The science is clear. Without rapid cuts in CO2 and other greenhouse gases, climate change will have increasingly destructive and irreversible impacts on life on Earth. The window of opportunity for action is almost closed.
“The last time the Earth experienced a comparable concentration of CO2 was 3 to 5 million years ago, when the temperature was 2 to 3 degrees warmer, and sea level was 10 to 20 meters [30 to 60 feet] higher than now,” said Mr Taalas of the World Meteorological Organization, (20 November 2018).*
In 2018 the UN Intergovernmental Panel on Climate Change (IPCC) reported on the implications of failing to keep global warming below 1.5 degree Celsius. We are currently about 1 degree warmer than we were at the beginning of the Industrial Revolution 200 years ago.
*All temperatures are in Celsius.
Keeping global warming below 1.5 degrees is crucial to avoiding a “truly catastrophic unravelling” of our current climate system. Given the extreme weather events, droughts, sea rise, ocean warming, forest fires, and acidification, species extinction, and land degradation we are already seeing, achieving that will be extremely difficult. According to the UN World Meteorological Organization, we are on a path to warming the world by 3 to 5 degrees by the end of the century. According to the UN IPCC we have less than ten years to reduce our global emissions enough to have any chance of avoiding this result. Meanwhile national governments from the United States to Brazil, Australia, Canada, Russia, China, India and elsewhere are pursuing industrial and economic development policies that are headed straight towards climate catastrophe within our lifetimes. Our industrial economy currently still relies so heavily on the production, export and import of oil, gas and coal that governments have chosen to put national economic interests ahead of the climate crisis. Brazil has indicated an intention to withdraw from the Paris Accord and shows no interest in climate change policy. The US, now under a new administration, has indicated it wishes to rejoin the Paris Accord. The Glasgow Conference of the Parties to the UN Agreement on Climate Change, rescheduled for later this year (November 2021), may well be our last chance to turn this juggernaut around.
But, climate change is not our only challenge. Biodiversity is collapsing around the world, eco-systems are being degraded or disappearing, and what appears to be a sixth great species extinction is now occurring. And this collapse is human-caused. Resource extraction, corporate agriculture, urbanization through suburban sprawl and the creation of giant shanty-towns, infrastructure projects such as dams, and the exploitation of land and water has created a global privatization of the Earth’s commons greater than any in human history. Along with this is a massive degradation of Earth’s systems due to pollution, desertification, salinization, soil depletion, deforestation, melting ice, over-population and over-consumption. Human beings have been interacting with Earth’s natural systems of growth, death, and regeneration for tens of thousands of years. This has now accelerated to the point where the human role is no longer that of partner or guardian, but of destroyer. But Earth’s systems are hitting us back.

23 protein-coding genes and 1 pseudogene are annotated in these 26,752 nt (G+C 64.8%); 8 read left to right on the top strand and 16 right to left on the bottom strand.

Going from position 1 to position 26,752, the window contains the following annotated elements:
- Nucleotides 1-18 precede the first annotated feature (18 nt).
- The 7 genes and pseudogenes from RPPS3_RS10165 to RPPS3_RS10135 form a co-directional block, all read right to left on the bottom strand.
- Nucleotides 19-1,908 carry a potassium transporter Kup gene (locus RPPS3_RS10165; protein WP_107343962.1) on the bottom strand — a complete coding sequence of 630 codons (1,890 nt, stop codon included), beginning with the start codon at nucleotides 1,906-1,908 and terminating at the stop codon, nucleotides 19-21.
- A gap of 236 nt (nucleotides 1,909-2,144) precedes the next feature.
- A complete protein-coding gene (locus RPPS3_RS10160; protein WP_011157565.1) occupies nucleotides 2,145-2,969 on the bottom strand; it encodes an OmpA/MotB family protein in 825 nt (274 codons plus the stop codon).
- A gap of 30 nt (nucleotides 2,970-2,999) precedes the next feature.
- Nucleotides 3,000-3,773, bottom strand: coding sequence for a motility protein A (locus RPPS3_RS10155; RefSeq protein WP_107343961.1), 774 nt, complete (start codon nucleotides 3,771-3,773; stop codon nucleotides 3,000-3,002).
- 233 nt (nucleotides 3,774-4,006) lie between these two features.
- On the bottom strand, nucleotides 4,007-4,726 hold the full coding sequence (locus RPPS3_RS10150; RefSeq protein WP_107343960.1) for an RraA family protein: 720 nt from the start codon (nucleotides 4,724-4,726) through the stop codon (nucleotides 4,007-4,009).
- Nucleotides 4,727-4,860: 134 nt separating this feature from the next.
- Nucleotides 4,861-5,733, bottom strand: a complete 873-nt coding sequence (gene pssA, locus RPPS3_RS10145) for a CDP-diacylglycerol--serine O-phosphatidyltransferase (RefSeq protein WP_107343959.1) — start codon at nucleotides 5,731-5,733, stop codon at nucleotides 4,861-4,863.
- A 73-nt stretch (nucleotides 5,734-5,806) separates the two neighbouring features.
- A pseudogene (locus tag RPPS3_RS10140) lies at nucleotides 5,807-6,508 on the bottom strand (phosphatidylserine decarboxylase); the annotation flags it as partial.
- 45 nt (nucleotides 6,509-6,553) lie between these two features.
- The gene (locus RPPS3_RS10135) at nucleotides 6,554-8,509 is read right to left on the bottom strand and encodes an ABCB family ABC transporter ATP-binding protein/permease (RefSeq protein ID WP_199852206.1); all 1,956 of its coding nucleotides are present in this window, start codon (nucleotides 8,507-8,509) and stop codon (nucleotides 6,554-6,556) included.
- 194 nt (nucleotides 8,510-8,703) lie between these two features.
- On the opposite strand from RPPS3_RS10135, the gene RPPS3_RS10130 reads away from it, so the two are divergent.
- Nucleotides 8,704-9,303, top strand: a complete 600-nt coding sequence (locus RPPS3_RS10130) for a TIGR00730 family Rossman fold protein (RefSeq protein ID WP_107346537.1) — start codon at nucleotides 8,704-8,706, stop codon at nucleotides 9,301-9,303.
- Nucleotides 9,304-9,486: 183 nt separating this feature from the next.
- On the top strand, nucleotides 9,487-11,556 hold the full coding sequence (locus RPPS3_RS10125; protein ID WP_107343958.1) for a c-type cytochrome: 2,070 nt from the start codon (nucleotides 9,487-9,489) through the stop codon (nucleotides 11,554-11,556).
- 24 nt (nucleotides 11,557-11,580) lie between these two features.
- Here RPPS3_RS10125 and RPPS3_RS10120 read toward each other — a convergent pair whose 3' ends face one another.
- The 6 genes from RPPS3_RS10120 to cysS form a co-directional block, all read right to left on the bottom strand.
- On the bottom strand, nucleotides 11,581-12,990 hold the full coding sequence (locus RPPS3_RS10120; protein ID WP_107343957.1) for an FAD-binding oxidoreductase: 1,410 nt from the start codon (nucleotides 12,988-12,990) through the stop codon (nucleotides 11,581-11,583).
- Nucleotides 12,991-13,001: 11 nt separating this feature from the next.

There is a conspiracy theory making the rounds that the Covid-19 pandemic was manufactured by humans in a laboratory somewhere in China. The truth is, the pandemic was indeed caused by humans. Many people around the world rely on “wet markets” to buy food. Often these markets include wild animal meat as a cheap source of protein, as in the wet market in Wuhan. Much of this meat is harvested in areas where the natural habitat is already disturbed by humans. And some of it can be infected with pathogens humans have not encountered before, including viruses. HIV, Ebola, the Zika virus and Covid-19 were all transferred from animals to humans in this way. Viruses and bacteria can also spread from domestic animals such as chickens, pigs and cattle to humans. Many human diseases that used to be more common than they are now, such as small pox, originally jumped species from domesticated animals, and creatures who have accommodated themselves to humans such as mice and rats, to people. Annual mutations of the flu and the common cold still do this. From mosquitos, ticks, fleas, bats, monkeys, birds, poultry, cows and pigs to humans is not a big step for many pathogens.
There is a growing popular movement of outrage at what industry and governments have been doing – or not doing. Much of this is led by young people. The Extinction Rebellion in Europe, the Sunrise Movement in the United States, and other mass mobilizations around the world are demanding revolutionary change. School Strikes for Climate Change are bringing people onto the streets all over the world (or were before Covid locked us all up) insisting that we have to change course now, or there will be no future. The face and voice of these movements has been Greta Thunberg, a teenaged girl from Sweden who set about to change the world all by herself, beginning her own school strike in 2018. She became the catalyst of a global youth movement that is unprecedented in modern history. As she told the economic and political leaders meeting at Davos, Switzerland in 2018:
If everyone is guilty, then no one is to blame, and someone is to blame . . . Some people, some companies, some decision-makers in particular know exactly what priceless values they have been sacrificing to continue making unimaginable amounts of money. And I think many of you here today belong to that group of people. . . . I don’t want your hope . . . I want you to panic. I want you to feel the fear I feel every day. I want you to act. I want you to act as you would in a crisis. I want you to act as if the house is on fire. Because it is. . . .